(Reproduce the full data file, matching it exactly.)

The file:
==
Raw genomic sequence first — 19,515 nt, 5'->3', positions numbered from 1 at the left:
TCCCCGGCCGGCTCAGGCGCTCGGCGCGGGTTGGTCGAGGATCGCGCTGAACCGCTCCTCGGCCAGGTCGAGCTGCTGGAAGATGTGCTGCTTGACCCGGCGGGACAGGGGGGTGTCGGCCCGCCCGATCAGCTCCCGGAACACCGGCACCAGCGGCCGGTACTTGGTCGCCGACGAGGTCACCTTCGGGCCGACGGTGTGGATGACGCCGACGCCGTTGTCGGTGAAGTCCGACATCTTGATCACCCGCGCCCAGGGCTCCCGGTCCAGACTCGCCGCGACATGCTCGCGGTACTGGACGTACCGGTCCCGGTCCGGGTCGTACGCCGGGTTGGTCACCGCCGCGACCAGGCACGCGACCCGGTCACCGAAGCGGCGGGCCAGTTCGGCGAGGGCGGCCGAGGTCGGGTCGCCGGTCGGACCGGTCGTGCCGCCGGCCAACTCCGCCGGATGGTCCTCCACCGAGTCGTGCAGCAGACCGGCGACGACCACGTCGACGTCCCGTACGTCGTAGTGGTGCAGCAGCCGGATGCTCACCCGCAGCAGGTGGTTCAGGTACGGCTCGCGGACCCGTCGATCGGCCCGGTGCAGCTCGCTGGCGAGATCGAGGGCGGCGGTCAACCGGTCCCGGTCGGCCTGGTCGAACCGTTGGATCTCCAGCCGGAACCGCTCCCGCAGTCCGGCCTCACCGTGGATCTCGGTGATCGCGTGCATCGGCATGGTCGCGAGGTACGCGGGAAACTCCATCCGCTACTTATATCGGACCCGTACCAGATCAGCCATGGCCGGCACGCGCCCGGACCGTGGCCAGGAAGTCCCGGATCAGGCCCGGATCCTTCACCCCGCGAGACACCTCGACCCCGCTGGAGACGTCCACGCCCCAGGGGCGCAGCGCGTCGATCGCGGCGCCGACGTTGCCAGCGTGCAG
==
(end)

Raw genomic sequence first — 19,515 nt, 5'->3', positions numbered from 1 at the left:
TCCCCGGCCGGCTCAGGCGCTCGGCGCGGGTTGGTCGAGGATCGCGCTGAACCGCTCCTCGGCCAGGTCGAGCTGCTGGAAGATGTGCTGCTTGACCCGGCGGGACAGGGGGGTGTCGGCCCGCCCGATCAGCTCCCGGAACACCGGCACCAGCGGCCGGTACTTGGTCGCCGACGAGGTCACCTTCGGGCCGACGGTGTGGATGACGCCGACGCCGTTGTCGGTGAAGTCCGACATCTTGATCACCCGCGCCCAGGGCTCCCGGTCCAGACTCGCCGCGACATGCTCGCGGTACTGGACGTACCGGTCCCGGTCCGGGTCGTACGCCGGGTTGGTCACCGCCGCGACCAGGCACGCGACCCGGTCACCGAAGCGGCGGGCCAGTTCGGCGAGGGCGGCCGAGGTCGGGTCGCCGGTCGGACCGGTCGTGCCGCCGGCCAACTCCGCCGGATGGTCCTCCACCGAGTCGTGCAGCAGACCGGCGACGACCACGTCGACGTCCCGTACGTCGTAGTGGTGCAGCAGCCGGATGCTCACCCGCAGCAGGTGGTTCAGGTACGGCTCGCGGACCCGTCGATCGGCCCGGTGCAGCTCGCTGGCGAGATCGAGGGCGGCGGTCAACCGGTCCCGGTCGGCCTGGTCGAACCGTTGGATCTCCAGCCGGAACCGCTCCCGCAGTCCGGCCTCACCGTGGATCTCGGTGATCGCGTGCATCGGCATGGTCGCGAGGTACGCGGGAAACTCCATCCGCTACTTATATCGGACCCGTACCAGATCAGCCATGGCCGGCACGCGCCCGGACCGTGGCCAGGAAGTCCCGGATCAGGCCCGGATCCTTCACCCCGCGAGACACCTCGACCCCGCTGGAGACGTCCACGCCCCAGGGGCGCAGCGCGTCGATCGCGGCGCCGACGTTGCCAGCGTGCAG